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British army called in to hunt drones that left flights grounded at Gatwick

Two drones were first seen flying over the Gatwick Airport airfield at around 9pm yesterday evening.

Image: Victoria Jones via PA Images

Updated Dec 20th 2018, 9:20 PM

THE UK Has called in the army to help police hunt a drone pilot who grounded all flights from Gatwick airport, leaving thousands stranded on one of the busiest days of the year.

The airport closed its only runway late last night following “reports of two drones flying in and around the airfield” and further sightings today, according to Gatwick’s CEO Stewart Wingate.

The closure, which remains in place at the time of writing, stranded tens of thousands of travellers days before Christmas – and prompted the unusual military operation.

Sightings of two drones flying over the Gatwick Airport airfield were made at around 9pm yesterday evening, the airfield was closed until 3.01am while the situation was investigated alongside Sussex Police. 

However, after further sightings of drone in the vicinity of the airport, the runway was closed again from 3.45am. 

The shutdown has led to a number of flights being diverted to other airports while aircraft have been unable to depart from Gatwick. 

Some 10,000 passengers were affected last night, and a further 110,000 were due to either take off or land at the airport on 760 flights today.

“Our airlines are working to provide affected passengers with hotel accommodation or transport passengers landing at other airports to Gatwick by other means, and Gatwick staff are looking after passengers in our terminals,” the airport said in a statement this morning. 

The airport has this afternoon said that flights will remain cancelled up to at least 4pm today, while the situation is reviewed. 

‘A deliberate act’

More than 20 police units from two forces have been searching for those responsible.

“We believe this to be a deliberate act to disrupt the airport. However, there are absolutely no indications to suggest this is terror-related,” said Superintendent Justin Burtenshaw of the local Sussex Police force.

“Each time we believe we get close to the operator, the drone disappears; when we look to reopen the airfield, the drone reappears.”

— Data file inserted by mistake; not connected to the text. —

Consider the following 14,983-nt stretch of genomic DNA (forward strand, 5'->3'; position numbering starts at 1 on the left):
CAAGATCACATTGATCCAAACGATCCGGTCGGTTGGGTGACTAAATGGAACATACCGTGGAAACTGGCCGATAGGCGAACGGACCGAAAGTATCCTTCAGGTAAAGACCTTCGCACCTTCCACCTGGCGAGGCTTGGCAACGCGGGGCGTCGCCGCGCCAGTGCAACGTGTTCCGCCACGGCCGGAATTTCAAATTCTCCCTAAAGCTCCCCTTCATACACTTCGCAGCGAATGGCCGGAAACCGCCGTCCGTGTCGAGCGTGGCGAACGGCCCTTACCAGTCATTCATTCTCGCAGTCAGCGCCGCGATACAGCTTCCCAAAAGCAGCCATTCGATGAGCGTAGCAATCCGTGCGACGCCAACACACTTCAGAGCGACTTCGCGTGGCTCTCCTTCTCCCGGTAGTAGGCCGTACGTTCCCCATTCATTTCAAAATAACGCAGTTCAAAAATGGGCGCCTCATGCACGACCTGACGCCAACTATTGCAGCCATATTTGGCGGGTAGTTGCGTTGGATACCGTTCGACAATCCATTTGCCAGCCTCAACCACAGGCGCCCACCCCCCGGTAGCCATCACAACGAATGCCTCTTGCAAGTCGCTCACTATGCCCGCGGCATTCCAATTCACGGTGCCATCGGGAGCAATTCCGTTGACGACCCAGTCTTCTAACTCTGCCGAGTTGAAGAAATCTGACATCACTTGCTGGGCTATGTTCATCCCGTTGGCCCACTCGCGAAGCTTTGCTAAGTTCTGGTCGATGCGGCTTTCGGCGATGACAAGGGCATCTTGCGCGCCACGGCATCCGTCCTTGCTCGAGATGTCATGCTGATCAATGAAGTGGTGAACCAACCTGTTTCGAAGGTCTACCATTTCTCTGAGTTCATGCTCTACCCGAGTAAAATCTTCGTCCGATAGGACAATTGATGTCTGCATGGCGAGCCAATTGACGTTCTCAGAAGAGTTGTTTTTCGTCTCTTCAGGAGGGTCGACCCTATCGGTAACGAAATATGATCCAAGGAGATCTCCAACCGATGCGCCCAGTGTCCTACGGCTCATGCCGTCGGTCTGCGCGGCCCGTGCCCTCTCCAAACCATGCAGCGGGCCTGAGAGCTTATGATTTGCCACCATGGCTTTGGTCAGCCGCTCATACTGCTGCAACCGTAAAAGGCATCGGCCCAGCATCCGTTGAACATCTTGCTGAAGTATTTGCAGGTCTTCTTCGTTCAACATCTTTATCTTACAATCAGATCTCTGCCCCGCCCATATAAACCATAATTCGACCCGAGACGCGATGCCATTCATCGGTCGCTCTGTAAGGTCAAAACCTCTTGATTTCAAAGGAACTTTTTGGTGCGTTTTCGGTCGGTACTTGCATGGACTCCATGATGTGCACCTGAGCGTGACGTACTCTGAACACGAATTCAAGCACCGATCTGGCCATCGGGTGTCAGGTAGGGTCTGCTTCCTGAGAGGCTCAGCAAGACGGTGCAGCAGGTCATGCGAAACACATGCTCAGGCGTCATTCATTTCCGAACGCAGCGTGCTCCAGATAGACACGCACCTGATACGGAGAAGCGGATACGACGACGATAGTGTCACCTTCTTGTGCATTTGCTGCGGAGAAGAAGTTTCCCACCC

Gatwick Airport added: “There is a significant disruption as a result of what appears to be a deliberate attempt to disrupt flights.

We are extremely disappointed that passengers are being affected, especially at this time of year.

Britain Gatwick Airport Drones People wait near the departures gate at Gatwick Airport as flights remain cancelled or delayed Source: Tim Ireland via PA Images

Anyone flying from Gatwick Airport, or following someone from the airport today, is being asked to check the status of their flight. 

“Unfortunately, there are significant delays and cancellations to all flights today,” it said. 

“Please do not travel to the airport without checking the status of your flight with your airline first. We apologise to everyone affected, but the safety of all our passengers and staff is our no.1 priority.” 

Dublin Airport has said that “passengers travelling to Gatwick Airport should check with their airline”. 

A Shannon Airport spokesperson has also confirmed that the airport facilitated a number of diversions due to the temporary closure of Gatwick. 

“At this time, we are unaware of the respective airlines intentions for these passengers onward travel plans. Further diversions may be expected,” the spokesperson said. 

Shannon Airport’s own flight service is operating to schedule. 

Under British law, drones cannot be flown near aircraft or within a kilometre of an airport, or at an altitude of over 400 feet. Those breaking the law could face up to five years in prison.

Gatwick Airport serves more than 228 destinations in 74 countries for 45 million passengers a year. 

Under British legislation, drones cannot be flown near aircraft or airports, or at an altitude of over 400 feet.

With reporting by AFP. 

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